Attorney Generals unite to reject payday lending proposal
Inside Subprime: July 11, 2018
By Jacob Rogers
In a rare alliance of ideas, Colorado Attorney General Cynthia Coffman, a Republican, and Massachusetts Attorney General Maura Healey, a Democrat, are spearheading an effort asking Congress to reject two proposals which would hurt individual state’s ability to limit interest rates on payday loans. This is according to The Daily Sentinel, a Grand Junction, Colorado based paper.
In a letter to Senate leaders, Healey and Coffman, along with 18 other attorneys general, said HR3299 and HR4439, known as the Protecting Consumers’ Access of Credit Act of 2017 and the Modernizing Credit Opportunities Act, respectively, would let non-bank lenders get around state usury laws and charge excessive interest rates.
“Colorado has long exercised its sovereign right to protect consumers from abuse by limiting the interest rates that lenders can charge on consumer loans,” Coffman said. “While state interest rate limits are pre-empted by federal law for some bank loans, the pending bills seek to improperly expand that pre-emption to include payday and other non-bank lenders. I join my fellow state attorneys general in urging Congress against the further restrictions of states’ ability to protect their citizens from lending abuses.”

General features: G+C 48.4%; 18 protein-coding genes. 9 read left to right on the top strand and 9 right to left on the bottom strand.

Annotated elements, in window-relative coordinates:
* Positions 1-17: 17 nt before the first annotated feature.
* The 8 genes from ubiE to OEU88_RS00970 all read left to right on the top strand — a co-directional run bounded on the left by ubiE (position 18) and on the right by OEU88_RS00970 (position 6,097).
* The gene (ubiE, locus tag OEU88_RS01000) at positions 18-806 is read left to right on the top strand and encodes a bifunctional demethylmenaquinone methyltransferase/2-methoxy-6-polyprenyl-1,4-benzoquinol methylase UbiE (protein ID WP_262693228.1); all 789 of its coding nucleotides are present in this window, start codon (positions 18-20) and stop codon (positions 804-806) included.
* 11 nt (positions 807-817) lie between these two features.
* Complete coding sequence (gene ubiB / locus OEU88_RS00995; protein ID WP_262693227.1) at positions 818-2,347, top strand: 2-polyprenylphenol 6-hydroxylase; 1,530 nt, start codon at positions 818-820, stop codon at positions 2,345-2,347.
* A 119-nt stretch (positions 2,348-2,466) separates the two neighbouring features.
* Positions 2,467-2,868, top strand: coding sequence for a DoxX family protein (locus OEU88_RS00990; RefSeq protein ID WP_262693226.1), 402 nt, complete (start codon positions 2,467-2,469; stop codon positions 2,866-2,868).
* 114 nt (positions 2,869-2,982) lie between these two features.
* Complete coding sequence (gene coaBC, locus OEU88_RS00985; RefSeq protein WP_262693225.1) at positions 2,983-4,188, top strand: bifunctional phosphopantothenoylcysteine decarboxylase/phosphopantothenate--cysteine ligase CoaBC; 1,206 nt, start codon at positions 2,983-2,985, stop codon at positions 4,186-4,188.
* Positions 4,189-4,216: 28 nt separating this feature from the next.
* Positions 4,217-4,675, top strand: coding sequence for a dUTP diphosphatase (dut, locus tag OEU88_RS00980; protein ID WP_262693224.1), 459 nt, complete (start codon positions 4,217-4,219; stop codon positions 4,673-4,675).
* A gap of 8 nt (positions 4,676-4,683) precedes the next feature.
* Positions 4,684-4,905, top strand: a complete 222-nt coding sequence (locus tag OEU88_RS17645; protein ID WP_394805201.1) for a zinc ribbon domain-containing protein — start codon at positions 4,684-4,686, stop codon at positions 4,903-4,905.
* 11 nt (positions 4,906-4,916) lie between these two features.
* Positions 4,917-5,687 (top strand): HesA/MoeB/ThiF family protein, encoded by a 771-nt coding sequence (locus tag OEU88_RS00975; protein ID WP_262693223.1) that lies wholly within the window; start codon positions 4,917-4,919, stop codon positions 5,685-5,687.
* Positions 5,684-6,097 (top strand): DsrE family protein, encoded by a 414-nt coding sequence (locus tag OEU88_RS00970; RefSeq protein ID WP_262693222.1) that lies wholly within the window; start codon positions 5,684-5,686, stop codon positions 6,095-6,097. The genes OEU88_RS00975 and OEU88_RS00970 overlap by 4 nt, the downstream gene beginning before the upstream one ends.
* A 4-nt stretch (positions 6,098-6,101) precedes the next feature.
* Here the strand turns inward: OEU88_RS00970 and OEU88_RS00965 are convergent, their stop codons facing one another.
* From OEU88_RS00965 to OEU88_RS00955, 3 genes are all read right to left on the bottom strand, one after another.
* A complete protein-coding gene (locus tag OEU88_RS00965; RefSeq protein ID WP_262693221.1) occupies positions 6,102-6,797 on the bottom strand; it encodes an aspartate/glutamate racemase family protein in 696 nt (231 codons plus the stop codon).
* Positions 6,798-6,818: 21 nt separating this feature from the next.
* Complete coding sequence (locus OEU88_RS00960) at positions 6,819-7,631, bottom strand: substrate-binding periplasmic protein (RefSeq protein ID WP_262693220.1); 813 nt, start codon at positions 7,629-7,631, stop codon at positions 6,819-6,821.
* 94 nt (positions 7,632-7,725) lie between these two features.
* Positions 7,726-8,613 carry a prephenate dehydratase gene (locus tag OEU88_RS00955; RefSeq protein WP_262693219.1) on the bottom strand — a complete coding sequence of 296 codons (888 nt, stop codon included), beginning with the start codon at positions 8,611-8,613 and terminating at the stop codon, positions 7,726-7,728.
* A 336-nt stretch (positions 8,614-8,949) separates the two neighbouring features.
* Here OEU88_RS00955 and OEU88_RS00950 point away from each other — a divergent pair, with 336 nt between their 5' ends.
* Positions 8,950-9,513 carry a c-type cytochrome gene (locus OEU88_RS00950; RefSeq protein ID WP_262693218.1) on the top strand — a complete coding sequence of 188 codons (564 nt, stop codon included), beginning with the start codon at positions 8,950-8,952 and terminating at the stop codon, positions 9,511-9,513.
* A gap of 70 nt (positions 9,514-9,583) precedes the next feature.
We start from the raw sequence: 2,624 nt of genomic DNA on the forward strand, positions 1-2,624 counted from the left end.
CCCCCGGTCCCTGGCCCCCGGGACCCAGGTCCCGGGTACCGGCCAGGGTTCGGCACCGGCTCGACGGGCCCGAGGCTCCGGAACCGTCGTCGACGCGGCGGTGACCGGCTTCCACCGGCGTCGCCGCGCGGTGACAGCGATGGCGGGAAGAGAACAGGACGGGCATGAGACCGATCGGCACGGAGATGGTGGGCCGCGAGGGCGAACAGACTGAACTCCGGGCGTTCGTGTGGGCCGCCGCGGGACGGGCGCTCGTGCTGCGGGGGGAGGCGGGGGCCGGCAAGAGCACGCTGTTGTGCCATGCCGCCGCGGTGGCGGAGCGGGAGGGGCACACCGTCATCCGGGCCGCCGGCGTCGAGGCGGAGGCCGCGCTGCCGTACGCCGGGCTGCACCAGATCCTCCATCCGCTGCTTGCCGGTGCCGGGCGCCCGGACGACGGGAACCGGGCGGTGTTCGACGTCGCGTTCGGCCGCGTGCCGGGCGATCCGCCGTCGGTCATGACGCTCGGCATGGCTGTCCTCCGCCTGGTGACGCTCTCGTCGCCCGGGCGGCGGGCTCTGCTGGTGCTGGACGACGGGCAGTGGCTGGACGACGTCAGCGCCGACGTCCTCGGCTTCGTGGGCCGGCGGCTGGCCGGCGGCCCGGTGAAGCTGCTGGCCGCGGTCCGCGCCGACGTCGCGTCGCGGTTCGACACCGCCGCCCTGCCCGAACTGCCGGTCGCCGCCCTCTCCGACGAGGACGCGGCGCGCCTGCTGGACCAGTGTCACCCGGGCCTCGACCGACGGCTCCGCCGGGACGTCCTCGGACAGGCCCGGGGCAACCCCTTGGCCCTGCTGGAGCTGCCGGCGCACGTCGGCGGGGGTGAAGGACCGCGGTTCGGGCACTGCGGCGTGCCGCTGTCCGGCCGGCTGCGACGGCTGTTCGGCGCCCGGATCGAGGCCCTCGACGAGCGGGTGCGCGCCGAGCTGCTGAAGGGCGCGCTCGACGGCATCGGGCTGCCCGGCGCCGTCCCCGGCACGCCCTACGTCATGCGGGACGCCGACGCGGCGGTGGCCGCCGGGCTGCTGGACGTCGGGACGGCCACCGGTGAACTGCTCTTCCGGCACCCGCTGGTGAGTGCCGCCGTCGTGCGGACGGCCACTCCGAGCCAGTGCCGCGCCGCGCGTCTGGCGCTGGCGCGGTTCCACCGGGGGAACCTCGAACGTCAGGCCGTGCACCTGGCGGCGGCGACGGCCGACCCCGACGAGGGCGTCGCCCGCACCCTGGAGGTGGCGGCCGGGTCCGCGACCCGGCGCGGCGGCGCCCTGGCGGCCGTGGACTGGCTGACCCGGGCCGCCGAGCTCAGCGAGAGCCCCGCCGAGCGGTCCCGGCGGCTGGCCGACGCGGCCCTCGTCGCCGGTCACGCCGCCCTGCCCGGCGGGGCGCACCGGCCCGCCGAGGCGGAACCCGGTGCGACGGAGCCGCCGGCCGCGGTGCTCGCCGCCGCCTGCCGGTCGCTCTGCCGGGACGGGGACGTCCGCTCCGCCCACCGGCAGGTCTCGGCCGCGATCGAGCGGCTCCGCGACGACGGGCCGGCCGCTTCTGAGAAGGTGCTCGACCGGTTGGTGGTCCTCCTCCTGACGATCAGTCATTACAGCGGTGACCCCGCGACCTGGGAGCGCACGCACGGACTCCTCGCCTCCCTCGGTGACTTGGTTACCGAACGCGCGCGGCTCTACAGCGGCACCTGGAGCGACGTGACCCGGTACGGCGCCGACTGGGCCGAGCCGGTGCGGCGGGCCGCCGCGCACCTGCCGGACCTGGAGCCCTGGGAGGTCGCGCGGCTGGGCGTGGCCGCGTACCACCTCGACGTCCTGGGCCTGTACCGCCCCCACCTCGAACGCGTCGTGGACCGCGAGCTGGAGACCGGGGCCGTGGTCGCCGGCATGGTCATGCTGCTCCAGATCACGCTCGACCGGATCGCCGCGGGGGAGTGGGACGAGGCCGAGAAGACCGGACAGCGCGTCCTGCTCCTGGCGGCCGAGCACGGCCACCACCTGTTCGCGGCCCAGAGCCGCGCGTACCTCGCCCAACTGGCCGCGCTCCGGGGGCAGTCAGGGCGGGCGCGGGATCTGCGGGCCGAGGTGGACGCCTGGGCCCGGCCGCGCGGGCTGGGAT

The letter is signed by attorneys general in conservative states like Tennessee and Mississippi, as well as solidly blue states like California and Hawaii. The letter goes on to say these bills take on issues which have been left to states to decide.
“States have, over time, crafted laws that create a careful balance between access to credit and protecting consumers,” they said. “Both Congress and the Supreme Court have rejected efforts to circumvent those laws and limit enforcement of them, including state actions against banks.”
Many states, including Cynthia Coffman’s Colorado, still have a ways to go in terms of protecting consumers. While Colorado does have a 36 percent usury rate, a report from Coffman’s office says that the average actual APR for a payday loan in Colorado is 129.5 percent. According to The Bell Policy Center, “[in] 2016, the average payday loan in Colorado was $392, but after the origination fee, 45 percent interest rate, and monthly maintenance fee, borrowers accrued $119 in charges to get that loan.”
There are three ballot proposals that address payday interest rates in Colorado. Initiative 126 would cap the interest rate at 36 percent and scrap all fees. Then there is Initiative 183 and 184, which would reduces the rate to 36 percent without touching fees and lower monthly maintenance fees from $7.50 a day down to $5 a day, respectively.
To learn more about payday loans in the United States, check out these related pages and articles from OppLoans: